In the later part of the 19th Century, Tarpon Springs was a small resort village named for the leaping fish splashing in Spring Bayou. The discovery of a plentiful sponge supply in the surrounding Gulf waters soon brought islander Greeks from the Mediterranean to harvest sponges, a trade that turned out to be very profitable. In the 1930s the sponge industry was Florida’s largest, outstripping even tourism.
Tarpon Springs still benefits from that boom. First of all, the Greek heritage in the town gives it a unique Eastern Mediterranean ambiance that has a wonderful transporting power. Secondly, the sponge docks are thriving still with the sponge industry having experienced a revival starting in the late 20th Century. The sponge docks are a great getaway where you can eat a great meal on the water, shop at souvenir shops, take a cruise up the Anclote River, or simply stroll and gawk.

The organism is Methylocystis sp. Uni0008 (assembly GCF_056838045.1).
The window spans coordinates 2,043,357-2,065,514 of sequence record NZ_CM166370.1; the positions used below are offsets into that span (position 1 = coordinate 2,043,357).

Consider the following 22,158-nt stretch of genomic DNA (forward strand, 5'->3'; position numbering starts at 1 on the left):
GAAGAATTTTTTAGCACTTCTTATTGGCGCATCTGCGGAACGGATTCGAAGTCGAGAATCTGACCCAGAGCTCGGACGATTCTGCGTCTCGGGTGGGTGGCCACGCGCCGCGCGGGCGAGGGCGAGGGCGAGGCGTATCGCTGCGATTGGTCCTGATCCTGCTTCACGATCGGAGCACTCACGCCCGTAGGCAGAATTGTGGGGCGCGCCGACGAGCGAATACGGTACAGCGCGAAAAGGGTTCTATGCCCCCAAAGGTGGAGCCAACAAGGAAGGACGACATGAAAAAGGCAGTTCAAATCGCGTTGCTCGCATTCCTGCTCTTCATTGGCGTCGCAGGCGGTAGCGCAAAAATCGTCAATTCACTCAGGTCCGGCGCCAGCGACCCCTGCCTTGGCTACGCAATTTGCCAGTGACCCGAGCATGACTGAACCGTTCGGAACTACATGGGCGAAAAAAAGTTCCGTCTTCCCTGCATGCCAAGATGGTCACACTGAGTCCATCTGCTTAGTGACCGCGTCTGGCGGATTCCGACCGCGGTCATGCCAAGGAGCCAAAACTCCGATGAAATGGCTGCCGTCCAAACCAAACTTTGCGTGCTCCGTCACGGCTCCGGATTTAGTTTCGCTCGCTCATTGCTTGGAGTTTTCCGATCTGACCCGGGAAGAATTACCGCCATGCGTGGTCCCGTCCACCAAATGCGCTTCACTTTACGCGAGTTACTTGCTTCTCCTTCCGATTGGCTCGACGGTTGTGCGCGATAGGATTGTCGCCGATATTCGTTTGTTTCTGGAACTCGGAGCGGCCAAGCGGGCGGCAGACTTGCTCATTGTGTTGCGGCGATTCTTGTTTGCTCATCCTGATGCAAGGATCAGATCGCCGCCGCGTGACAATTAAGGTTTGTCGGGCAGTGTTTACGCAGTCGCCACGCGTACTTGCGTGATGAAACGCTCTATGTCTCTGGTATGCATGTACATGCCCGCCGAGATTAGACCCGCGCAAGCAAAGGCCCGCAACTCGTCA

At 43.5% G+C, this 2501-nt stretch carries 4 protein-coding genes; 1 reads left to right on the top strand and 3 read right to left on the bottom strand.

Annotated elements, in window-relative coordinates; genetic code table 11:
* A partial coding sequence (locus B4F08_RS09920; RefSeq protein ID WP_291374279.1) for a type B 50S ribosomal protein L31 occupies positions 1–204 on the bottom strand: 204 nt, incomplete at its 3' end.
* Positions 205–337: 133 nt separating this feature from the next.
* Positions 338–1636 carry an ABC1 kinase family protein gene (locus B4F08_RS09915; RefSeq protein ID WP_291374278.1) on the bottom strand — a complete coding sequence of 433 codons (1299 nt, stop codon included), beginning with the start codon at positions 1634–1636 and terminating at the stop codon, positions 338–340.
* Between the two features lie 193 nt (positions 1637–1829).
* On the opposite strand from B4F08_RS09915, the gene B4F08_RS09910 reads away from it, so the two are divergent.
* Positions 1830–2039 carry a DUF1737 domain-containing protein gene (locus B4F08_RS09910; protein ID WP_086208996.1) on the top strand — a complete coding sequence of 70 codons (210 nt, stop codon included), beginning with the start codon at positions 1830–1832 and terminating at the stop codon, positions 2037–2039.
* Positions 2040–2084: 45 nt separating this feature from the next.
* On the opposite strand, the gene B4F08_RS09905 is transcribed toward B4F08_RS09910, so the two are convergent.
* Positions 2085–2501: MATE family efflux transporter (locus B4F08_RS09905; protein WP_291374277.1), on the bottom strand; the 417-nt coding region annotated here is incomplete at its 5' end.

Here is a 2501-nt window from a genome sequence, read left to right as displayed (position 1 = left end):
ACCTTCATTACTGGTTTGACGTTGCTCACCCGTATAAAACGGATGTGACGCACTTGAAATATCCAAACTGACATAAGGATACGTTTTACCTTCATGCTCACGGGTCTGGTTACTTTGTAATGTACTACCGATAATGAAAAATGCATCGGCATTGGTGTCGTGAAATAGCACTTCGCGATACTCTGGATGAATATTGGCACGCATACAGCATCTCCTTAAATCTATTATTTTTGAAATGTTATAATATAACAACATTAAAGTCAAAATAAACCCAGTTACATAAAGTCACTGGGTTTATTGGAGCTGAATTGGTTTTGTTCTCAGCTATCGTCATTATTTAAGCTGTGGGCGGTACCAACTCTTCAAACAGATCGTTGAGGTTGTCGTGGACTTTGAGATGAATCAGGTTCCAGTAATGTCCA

Theoretically, a youngster could go from pre-school through college without leaving the city limits. In respect of local heritage, Tarpon Springs High School offers courses in the Greek language. Additionally, St. Petersburg College maintains a campus in Tarpon Springs.
The city supports several parks, as well as the downtown Tarpon Springs Performing Arts Center and the Cultural Center. On January 6 of each year, the Greek Orthodox community presents the Epiphany Celebration in which selected young men dive for the cross in Spring Bayou. The event is the largest of its kind in the U.S. and draws thousands of spectators and certainly lots of media attention. Later in the spring the Fine Arts Festival, a juried arts show, comes to town and is one of Florida’s largest